Fresh Air

Weekdays 4pm-5pm

An award-winning show and one of public radio's most iconic programs, Fresh Air is a weekday "talk show" that hardly fits the mold. Fresh Air Weekend collects the week's best cultural segments and crafts them together for great weekend listening. The show is produced by WHYY.

Fresh Air opens the window on contemporary arts and issues with guests from worlds as diverse as literature and economics. Terry Gross is known for her extraordinary ability to engage guests of all dispositions.

TERRY GROSS, HOST:

This is FRESH AIR. I'm Terry Gross. Linda Ronstadt is the subject of a new documentary that opened today called "Linda Ronstadt: The Sound Of My Voice." We're going to listen back to the interview I recorded with her in 2013, a month after she revealed that she had Parkinson's disease and could no longer sing. The disease had ended her singing career years before it was diagnosed.

TERRY GROSS, HOST:

This is FRESH AIR. I'm Terry Gross. I don't know about you, but I've been really confused lately about how and what I should be recycling. And I'm confused about what happens to my recycling after it's carted away. I'm referring to plastics and paper as well as electronics, including old phones and computers. We used to ship a lot of our waste to China for recycling. But recently, China stopped taking it. Now what? What are governments doing and what is industry doing to deal with the problem of waste?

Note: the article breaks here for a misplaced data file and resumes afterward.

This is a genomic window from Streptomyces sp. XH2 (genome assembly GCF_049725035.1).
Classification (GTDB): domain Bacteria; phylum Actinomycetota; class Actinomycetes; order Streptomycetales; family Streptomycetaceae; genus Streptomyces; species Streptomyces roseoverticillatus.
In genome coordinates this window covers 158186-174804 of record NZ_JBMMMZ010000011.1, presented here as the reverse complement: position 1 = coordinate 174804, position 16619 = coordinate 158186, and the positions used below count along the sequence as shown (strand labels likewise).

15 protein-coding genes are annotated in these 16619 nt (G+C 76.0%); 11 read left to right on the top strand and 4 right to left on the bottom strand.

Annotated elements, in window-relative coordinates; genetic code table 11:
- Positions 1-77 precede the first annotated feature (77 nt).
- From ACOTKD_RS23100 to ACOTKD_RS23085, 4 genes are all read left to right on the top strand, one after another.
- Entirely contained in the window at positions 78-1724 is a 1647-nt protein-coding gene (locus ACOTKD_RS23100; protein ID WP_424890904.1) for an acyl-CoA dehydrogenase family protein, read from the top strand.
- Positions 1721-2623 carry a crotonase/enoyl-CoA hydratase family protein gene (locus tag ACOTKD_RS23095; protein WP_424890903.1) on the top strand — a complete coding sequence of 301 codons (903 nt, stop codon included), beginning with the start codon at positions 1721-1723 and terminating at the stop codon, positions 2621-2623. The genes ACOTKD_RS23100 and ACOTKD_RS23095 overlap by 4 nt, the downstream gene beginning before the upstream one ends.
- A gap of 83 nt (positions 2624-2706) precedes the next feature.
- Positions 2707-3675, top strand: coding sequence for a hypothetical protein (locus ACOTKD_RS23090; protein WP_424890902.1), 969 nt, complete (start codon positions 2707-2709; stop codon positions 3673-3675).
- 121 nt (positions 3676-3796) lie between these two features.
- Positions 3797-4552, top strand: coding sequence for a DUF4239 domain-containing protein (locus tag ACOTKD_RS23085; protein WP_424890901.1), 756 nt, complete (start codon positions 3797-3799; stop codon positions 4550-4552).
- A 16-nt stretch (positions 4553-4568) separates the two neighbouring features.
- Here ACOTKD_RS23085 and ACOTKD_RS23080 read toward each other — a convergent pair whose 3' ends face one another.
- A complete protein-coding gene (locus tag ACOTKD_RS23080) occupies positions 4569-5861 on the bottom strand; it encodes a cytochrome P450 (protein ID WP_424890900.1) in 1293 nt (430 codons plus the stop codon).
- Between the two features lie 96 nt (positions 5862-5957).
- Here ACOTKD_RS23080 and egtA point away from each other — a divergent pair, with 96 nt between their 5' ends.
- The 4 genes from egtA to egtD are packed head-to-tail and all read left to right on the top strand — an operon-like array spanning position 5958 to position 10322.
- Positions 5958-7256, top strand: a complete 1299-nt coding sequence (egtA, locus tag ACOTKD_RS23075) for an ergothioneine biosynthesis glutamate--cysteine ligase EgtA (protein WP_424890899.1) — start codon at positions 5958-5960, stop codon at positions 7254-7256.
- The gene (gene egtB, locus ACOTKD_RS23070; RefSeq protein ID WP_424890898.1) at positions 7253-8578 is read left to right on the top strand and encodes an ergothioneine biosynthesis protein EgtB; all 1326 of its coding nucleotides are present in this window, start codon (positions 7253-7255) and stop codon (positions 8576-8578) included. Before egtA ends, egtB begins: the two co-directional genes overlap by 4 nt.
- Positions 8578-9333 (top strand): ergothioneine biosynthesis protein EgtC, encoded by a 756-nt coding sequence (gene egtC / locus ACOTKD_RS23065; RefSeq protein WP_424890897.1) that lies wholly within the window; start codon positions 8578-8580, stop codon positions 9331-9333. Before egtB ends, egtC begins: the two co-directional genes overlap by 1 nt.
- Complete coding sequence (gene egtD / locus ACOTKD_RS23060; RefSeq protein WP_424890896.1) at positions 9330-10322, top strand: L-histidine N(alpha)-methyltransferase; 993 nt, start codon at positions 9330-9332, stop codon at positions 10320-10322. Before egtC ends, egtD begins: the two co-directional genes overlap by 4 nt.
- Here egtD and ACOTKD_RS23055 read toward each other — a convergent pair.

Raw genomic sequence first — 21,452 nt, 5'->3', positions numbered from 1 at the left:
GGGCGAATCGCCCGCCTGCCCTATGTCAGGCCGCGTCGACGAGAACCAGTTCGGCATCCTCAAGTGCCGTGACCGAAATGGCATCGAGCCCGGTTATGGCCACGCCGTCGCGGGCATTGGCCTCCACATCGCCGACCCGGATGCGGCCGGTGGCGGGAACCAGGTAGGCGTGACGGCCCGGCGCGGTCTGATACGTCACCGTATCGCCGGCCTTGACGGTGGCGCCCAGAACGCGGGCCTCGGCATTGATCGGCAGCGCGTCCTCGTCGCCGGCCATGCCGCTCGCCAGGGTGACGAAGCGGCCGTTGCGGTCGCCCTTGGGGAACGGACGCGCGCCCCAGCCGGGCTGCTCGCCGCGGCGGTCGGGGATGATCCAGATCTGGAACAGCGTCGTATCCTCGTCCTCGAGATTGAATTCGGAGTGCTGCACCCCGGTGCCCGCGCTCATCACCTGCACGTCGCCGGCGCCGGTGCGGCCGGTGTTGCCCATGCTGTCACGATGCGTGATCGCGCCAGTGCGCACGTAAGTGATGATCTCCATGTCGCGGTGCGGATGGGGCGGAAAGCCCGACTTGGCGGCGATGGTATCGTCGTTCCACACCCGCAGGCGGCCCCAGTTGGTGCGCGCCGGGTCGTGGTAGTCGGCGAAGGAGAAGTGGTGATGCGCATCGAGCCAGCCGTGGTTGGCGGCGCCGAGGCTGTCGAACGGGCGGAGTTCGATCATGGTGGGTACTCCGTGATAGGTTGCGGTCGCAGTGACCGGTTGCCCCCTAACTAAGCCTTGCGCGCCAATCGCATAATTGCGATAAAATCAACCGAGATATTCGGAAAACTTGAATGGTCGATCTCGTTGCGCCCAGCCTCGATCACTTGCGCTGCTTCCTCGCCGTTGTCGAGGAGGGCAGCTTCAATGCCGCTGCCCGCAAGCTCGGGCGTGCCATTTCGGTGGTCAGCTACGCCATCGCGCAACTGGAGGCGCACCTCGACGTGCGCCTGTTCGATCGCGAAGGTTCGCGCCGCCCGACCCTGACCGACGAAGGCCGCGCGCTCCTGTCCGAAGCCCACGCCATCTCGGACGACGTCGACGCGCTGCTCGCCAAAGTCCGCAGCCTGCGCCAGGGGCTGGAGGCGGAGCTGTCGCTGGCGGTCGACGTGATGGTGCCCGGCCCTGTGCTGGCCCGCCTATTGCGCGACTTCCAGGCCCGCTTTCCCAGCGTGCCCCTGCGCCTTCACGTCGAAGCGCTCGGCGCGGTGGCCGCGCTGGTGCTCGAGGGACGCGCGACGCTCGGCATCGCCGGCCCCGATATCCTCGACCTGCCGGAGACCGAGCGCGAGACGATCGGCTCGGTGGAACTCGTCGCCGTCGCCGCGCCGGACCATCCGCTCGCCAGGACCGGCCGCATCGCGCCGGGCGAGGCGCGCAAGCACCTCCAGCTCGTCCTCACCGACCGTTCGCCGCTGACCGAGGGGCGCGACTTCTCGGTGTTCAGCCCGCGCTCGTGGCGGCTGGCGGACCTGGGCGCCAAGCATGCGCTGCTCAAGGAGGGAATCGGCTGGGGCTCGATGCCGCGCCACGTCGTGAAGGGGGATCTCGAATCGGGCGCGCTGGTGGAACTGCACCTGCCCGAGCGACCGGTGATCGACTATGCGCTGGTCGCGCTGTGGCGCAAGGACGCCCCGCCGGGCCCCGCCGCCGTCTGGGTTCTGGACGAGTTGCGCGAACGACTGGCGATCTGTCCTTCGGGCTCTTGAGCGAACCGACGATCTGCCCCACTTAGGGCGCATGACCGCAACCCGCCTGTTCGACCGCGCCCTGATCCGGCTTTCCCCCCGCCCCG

Ken Burns is our great explainer, television's finest illustrator. He's a filmmaker who gives us what we know from fresh angles, so that we can learn more and appreciate topics on a deeper level. Whether his subject is the Civil War or baseball, Burns has made an art of divining what most Americans know about a subject and then putting an arm around our collective shoulder and murmuring, "Yes, but have you seen this?"

When fashion designer Tan France got the call to audition for the Netflix makeover series Queer Eye, his initial reaction was to say no. France, the gay son of Pakistani Muslim immigrants, didn't want to take on the burden of representing his community — especially on television.

"The thought of being one of the very first openly gay South Asian men on a major show. ... That pressure was so hard to handle," he says. "The pressure of being one of the first to do something is massively stressful."

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